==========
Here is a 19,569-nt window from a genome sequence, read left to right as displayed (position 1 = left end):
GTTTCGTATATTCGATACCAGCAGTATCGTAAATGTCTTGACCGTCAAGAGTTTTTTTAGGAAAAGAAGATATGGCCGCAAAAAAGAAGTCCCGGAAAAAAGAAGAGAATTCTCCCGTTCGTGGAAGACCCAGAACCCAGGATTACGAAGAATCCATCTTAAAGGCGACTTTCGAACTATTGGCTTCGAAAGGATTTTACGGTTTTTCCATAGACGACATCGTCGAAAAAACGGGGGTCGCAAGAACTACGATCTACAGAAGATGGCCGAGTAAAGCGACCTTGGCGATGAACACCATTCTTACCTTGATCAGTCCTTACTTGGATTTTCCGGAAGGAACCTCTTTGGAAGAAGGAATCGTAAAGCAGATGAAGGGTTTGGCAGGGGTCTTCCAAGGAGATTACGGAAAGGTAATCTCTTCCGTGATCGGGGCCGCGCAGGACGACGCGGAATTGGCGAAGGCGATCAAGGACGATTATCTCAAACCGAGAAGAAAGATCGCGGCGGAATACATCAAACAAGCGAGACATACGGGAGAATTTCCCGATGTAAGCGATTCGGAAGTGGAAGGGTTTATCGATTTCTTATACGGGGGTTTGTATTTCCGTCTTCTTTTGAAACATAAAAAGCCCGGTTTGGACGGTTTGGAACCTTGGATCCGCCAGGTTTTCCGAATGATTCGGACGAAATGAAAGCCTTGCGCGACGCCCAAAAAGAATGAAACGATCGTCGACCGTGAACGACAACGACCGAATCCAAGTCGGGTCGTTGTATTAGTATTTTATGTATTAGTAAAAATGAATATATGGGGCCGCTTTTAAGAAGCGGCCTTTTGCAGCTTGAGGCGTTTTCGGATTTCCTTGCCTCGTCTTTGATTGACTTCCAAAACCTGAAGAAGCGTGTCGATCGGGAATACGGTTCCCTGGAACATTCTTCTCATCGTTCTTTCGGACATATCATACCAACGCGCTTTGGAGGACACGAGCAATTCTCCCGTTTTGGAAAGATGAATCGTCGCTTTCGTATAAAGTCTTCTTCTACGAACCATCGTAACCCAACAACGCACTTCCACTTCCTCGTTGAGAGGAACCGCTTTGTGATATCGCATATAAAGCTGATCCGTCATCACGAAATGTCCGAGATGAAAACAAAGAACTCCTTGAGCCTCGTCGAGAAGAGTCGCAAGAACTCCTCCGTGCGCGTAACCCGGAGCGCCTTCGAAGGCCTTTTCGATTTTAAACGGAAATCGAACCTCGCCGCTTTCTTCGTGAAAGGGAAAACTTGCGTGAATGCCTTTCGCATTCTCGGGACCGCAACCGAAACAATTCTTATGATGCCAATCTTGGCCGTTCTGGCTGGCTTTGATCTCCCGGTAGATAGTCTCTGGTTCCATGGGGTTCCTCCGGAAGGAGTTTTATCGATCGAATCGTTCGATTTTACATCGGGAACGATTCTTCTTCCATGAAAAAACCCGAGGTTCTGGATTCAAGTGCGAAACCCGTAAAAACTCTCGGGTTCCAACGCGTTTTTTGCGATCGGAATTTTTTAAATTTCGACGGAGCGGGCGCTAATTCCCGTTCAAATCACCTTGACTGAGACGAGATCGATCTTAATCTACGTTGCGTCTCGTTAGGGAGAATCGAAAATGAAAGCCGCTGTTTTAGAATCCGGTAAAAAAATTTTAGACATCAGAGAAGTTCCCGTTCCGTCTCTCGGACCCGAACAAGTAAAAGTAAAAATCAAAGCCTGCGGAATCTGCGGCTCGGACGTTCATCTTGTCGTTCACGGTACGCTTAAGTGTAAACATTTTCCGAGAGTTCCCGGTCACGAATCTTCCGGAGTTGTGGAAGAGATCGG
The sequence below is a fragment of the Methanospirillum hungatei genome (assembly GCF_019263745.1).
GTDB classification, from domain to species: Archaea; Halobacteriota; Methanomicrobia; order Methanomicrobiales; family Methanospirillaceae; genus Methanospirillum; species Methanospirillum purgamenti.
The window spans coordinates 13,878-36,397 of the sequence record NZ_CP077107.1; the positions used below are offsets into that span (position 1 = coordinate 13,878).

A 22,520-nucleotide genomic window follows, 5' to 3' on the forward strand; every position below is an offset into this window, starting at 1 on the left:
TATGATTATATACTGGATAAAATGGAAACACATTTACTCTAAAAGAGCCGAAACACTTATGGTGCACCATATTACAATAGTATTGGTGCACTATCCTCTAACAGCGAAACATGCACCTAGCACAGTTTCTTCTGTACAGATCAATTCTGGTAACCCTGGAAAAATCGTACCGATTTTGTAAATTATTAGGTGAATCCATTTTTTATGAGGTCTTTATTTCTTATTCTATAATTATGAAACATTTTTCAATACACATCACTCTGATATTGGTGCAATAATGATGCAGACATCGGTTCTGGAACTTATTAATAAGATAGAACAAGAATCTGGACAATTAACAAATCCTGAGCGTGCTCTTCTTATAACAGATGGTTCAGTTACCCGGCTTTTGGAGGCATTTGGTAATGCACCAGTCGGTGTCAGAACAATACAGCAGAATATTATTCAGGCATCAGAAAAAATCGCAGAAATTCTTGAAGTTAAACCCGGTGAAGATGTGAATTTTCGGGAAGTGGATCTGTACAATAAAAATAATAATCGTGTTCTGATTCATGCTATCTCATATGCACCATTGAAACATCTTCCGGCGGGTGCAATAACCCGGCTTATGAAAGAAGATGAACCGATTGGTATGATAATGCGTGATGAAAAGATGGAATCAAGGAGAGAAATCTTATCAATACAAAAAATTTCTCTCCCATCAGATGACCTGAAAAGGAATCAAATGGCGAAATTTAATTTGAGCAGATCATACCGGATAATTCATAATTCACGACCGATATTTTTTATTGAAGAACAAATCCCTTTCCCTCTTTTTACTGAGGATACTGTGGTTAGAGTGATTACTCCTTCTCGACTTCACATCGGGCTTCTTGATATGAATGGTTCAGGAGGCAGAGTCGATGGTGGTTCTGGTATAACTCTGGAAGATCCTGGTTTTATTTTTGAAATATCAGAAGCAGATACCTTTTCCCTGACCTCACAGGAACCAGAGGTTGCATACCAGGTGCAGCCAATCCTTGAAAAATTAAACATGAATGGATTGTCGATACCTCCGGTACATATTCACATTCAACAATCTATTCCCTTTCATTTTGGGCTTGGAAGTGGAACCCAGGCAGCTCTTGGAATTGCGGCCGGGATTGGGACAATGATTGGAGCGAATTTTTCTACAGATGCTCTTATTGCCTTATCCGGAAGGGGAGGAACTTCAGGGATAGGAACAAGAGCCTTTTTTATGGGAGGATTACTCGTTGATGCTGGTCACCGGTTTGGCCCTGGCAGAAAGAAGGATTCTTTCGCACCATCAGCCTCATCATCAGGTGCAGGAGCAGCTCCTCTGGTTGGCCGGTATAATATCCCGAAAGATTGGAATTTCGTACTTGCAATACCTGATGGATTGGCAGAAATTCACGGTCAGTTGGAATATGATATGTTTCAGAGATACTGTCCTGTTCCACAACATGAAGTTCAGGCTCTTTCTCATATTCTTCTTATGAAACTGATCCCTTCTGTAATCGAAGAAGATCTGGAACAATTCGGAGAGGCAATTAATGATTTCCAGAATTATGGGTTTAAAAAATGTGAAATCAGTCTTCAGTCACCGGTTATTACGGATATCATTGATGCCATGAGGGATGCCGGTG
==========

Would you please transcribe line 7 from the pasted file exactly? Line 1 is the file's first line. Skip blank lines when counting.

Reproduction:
TATGATTATATACTGGATAAAATGGAAACACATTTACTCTAAAAGAGCCGAAACACTTATGGTGCACCATATTACAATAGTATTGGTGCACTATCCTCTAACAGCGAAACATGCACCTAGCACAGTTTCTTCTGTACAGATCAATTCTGGTAACCCTGGAAAAATCGTACCGATTTTGTAAATTATTAGGTGAATCCATTTTTTATGAGGTCTTTATTTCTTATTCTATAATTATGAAACATTTTTCAATACACATCACTCTGATATTGGTGCAATAATGATGCAGACATCGGTTCTGGAACTTATTAATAAGATAGAACAAGAATCTGGACAATTAACAAATCCTGAGCGTGCTCTTCTTATAACAGATGGTTCAGTTACCCGGCTTTTGGAGGCATTTGGTAATGCACCAGTCGGTGTCAGAACAATACAGCAGAATATTATTCAGGCATCAGAAAAAATCGCAGAAATTCTTGAAGTTAAACCCGGTGAAGATGTGAATTTTCGGGAAGTGGATCTGTACAATAAAAATAATAATCGTGTTCTGATTCATGCTATCTCATATGCACCATTGAAACATCTTCCGGCGGGTGCAATAACCCGGCTTATGAAAGAAGATGAACCGATTGGTATGATAATGCGTGATGAAAAGATGGAATCAAGGAGAGAAATCTTATCAATACAAAAAATTTCTCTCCCATCAGATGACCTGAAAAGGAATCAAATGGCGAAATTTAATTTGAGCAGATCATACCGGATAATTCATAATTCACGACCGATATTTTTTATTGAAGAACAAATCCCTTTCCCTCTTTTTACTGAGGATACTGTGGTTAGAGTGATTACTCCTTCTCGACTTCACATCGGGCTTCTTGATATGAATGGTTCAGGAGGCAGAGTCGATGGTGGTTCTGGTATAACTCTGGAAGATCCTGGTTTTATTTTTGAAATATCAGAAGCAGATACCTTTTCCCTGACCTCACAGGAACCAGAGGTTGCATACCAGGTGCAGCCAATCCTTGAAAAATTAAACATGAATGGATTGTCGATACCTCCGGTACATATTCACATTCAACAATCTATTCCCTTTCATTTTGGGCTTGGAAGTGGAACCCAGGCAGCTCTTGGAATTGCGGCCGGGATTGGGACAATGATTGGAGCGAATTTTTCTACAGATGCTCTTATTGCCTTATCCGGAAGGGGAGGAACTTCAGGGATAGGAACAAGAGCCTTTTTTATGGGAGGATTACTCGTTGATGCTGGTCACCGGTTTGGCCCTGGCAGAAAGAAGGATTCTTTCGCACCATCAGCCTCATCATCAGGTGCAGGAGCAGCTCCTCTGGTTGGCCGGTATAATATCCCGAAAGATTGGAATTTCGTACTTGCAATACCTGATGGATTGGCAGAAATTCACGGTCAGTTGGAATATGATATGTTTCAGAGATACTGTCCTGTTCCACAACATGAAGTTCAGGCTCTTTCTCATATTCTTCTTATGAAACTGATCCCTTCTGTAATCGAAGAAGATCTGGAACAATTCGGAGAGGCAATTAATGATTTCCAGAATTATGGGTTTAAAAAATGTGAAATCAGTCTTCAGTCACCGGTTATTACGGATATCATTGATGCCATGAGGGATGCCGGTG